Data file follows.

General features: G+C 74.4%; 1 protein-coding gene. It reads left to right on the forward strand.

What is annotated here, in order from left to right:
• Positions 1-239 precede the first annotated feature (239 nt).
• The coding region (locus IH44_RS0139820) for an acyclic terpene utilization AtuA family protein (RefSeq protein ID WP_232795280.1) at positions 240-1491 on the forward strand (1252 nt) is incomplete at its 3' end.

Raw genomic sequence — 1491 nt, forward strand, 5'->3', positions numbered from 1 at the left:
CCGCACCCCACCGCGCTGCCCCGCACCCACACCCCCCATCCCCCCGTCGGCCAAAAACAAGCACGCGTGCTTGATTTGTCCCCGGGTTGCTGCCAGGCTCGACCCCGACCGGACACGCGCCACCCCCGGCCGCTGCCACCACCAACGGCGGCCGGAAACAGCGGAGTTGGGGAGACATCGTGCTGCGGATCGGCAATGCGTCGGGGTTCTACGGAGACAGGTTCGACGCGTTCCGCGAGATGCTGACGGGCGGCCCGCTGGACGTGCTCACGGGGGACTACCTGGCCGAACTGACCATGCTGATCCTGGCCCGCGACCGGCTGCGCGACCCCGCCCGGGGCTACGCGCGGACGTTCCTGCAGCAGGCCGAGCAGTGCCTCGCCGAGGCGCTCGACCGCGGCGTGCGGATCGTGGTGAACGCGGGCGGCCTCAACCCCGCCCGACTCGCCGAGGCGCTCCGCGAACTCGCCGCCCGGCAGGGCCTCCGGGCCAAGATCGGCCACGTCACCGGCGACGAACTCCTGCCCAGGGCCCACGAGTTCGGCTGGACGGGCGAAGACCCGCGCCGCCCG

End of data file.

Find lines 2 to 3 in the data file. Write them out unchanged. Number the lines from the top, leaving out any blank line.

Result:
What is annotated here, in order from left to right:
• Positions 1-239 precede the first annotated feature (239 nt).